Media Center now available from School of Music

An article about the School of Music’s new Media Center appeared in today’s InsideIllinois. Vol. 28, No. 16, March 19, 2009

UI performances now accessible through comprehensive Web center

Attention fans of UI music makers. Did you miss the “Beyond Cool” performance of Miles Davis’ “Bobplicity” at last year’s Allerton Music Barn Festival? What about the Opera Program’s production of “Cosi fan tutte” last spring at the Krannert Center for the Performing Arts? Wishing you could hear – and see – highlights of the Jerry Hadley Memorial Concert one more time?

Those performances – and many more by faculty members, students and guest artists of the UI School of Music – now are accessible online through the school’s new Media Center. A virtual trove of archival performances – some audio-only, some video – recently went live on the school’s Web site.

“This is a concerted effort – no pun intended – to have all of our flagship ensembles and faculty recitals accessible to the world,” said Karl Kramer, the school’s director.

In addition to past performances by faculty and guests artists, the site features concerts by university bands, orchestras and choirs, as well as opera productions. Also featured are selections from programs of annual events, including the Allerton Music Barn and Summer Jazz festivals.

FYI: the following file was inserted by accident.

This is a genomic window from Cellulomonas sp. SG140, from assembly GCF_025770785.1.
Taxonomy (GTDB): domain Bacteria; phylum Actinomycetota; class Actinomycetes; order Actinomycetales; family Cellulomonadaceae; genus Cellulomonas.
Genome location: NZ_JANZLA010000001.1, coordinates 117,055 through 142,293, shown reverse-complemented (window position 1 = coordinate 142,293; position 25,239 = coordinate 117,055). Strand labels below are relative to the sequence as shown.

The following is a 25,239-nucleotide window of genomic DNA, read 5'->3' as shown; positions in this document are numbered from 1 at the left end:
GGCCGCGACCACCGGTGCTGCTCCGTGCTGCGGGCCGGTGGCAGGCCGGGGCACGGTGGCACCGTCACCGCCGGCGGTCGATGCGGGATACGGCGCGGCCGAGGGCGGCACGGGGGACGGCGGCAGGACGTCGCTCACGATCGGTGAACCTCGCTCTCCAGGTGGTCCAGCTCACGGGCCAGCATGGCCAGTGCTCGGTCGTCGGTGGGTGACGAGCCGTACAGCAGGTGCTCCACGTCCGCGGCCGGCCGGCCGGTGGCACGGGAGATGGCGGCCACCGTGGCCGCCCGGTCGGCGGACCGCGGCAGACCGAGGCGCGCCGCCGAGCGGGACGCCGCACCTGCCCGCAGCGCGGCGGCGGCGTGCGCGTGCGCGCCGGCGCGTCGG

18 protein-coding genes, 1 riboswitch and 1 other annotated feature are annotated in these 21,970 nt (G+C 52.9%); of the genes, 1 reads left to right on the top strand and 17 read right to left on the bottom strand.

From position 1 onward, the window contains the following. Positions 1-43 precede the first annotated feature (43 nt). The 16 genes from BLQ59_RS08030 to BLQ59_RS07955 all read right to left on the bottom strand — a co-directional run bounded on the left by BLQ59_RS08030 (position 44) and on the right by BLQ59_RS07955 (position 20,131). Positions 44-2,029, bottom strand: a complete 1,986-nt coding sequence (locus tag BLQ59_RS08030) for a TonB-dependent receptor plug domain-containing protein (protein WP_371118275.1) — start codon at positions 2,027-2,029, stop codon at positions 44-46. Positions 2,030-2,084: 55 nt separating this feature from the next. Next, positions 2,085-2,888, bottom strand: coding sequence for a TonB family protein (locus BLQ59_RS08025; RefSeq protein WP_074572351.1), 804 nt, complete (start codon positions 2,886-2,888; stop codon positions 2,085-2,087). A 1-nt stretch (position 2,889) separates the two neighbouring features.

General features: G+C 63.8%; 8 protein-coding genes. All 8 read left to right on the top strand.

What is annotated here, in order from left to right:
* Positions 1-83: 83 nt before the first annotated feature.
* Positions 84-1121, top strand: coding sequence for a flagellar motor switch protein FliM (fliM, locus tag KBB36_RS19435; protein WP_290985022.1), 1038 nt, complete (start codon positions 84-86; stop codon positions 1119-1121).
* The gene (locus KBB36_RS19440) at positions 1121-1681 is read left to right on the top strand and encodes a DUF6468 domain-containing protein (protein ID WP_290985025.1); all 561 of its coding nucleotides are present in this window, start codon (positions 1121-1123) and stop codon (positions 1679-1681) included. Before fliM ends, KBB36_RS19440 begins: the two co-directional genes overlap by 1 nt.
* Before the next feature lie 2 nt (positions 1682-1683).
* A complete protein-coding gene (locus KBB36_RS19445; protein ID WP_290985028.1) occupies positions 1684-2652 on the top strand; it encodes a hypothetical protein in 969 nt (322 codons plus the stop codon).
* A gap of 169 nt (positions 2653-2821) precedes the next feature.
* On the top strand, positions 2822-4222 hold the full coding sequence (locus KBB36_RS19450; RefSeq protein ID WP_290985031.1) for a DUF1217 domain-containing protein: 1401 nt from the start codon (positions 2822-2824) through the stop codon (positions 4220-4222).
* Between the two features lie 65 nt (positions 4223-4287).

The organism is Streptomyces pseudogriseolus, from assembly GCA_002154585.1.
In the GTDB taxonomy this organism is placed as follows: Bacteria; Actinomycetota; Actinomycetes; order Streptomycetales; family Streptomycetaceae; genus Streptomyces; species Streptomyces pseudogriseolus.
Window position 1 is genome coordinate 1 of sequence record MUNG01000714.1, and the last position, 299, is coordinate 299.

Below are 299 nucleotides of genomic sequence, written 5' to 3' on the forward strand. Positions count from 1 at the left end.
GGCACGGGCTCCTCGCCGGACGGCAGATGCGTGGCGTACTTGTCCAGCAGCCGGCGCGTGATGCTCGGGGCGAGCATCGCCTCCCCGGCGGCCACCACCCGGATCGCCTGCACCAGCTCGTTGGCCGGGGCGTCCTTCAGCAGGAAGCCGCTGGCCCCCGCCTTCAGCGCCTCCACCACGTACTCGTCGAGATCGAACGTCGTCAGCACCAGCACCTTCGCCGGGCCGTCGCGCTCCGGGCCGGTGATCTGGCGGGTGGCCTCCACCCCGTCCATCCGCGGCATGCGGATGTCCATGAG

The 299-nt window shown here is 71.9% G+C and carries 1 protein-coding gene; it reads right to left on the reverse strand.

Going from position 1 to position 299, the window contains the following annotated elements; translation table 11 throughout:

Kramer said the site’s intended audience is broad and diverse.

“There’s a huge audience – from current university students, faculty and staff members to alumni, researchers, prospective faculty and the community.”

Kramer said he expects scholars may be drawn to the site “because as a school, we premiere new works and perform and archive more obscure pieces that are harder to track down.”

The site also includes a niche for showcasing faculty recordings. Kramer said visitors to the site eventually will be able to click on the recordings to sample titles.

Another “coming soon” feature will be a section where visitors will be able to access publications by musicology, music education and theory professors.

Kramer said that while other music schools archive certain elements of audio and/or video, most have “somewhat intermittent,” less comprehensive content online.

“The feedback we’ve been getting from peers at Yale, Eastman and USC is phenomenal,” he said. Kramer added that when he presented the site to deans of some of the nation’s premier music schools at a recent meeting of The Seven Springs Group, “their jaws hit the floor.”

Laptops in the Classroom

Lincoln Spector, The Industry Standard 03.16.2009

Are laptops a useful and appropriate tool in college lecture halls, or are they a grade-lowering distraction?

Diane Sieber, an Associate Professor University of Colorado at Boulder, believes that laptops do harm grades. According to an article in the Daily Camera, she told 17 of her students who used their laptops “intensely” that they performed an average of 11 percent worse than classmates who were not using laptops. After making this announcement, “the number of students on laptops eventually dwindled to a half dozen, and the test scores of students who stopped using their computers during class shot up.”

Dance Education (K-12) article

A Nonverbal Language for Imagining and Learning: Dance Education in K–12 Curriculum
Judith Lynne Hanna
Educational Researcher, November 2008

“Dismissive views of dance and few resources for developing and scientifically evaluating dance programs generally have kept dance education out of, or marginalized in, the K-12 curriculum. Yet dance has long had a significant role in the education, religion, ethnic identity, gender marking, and social and political organization of many cultures.”